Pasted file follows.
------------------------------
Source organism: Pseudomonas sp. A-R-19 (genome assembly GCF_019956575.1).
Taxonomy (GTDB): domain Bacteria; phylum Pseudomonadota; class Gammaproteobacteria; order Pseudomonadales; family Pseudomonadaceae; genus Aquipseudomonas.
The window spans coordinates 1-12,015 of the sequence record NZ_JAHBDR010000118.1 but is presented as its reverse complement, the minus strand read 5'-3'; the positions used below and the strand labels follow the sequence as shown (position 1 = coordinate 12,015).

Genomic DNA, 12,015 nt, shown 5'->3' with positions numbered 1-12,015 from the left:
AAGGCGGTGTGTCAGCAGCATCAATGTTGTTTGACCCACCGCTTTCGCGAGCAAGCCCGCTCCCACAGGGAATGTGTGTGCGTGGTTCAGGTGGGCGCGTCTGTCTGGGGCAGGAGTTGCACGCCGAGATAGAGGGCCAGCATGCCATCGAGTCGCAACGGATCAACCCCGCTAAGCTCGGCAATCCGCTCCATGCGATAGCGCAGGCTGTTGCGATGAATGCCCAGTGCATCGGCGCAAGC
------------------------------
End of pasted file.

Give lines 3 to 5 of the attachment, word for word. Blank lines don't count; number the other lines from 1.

The window spans coordinates 1-12,015 of the sequence record NZ_JAHBDR010000118.1 but is presented as its reverse complement, the minus strand read 5'-3'; the positions used below and the strand labels follow the sequence as shown (position 1 = coordinate 12,015).

Genomic DNA, 12,015 nt, shown 5'->3' with positions numbered 1-12,015 from the left:
AAGGCGGTGTGTCAGCAGCATCAATGTTGTTTGACCCACCGCTTTCGCGAGCAAGCCCGCTCCCACAGGGAATGTGTGTGCGTGGTTCAGGTGGGCGCGTCTGTCTGGGGCAGGAGTTGCACGCCGAGATAGAGGGCCAGCATGCCATCGAGTCGCAACGGATCAACCCCGCTAAGCTCGGCAATCCGCTCCATGCGATAGCGCAGGCTGTTGCGATGAATGCCCAGTGCATCGGCGCAAGC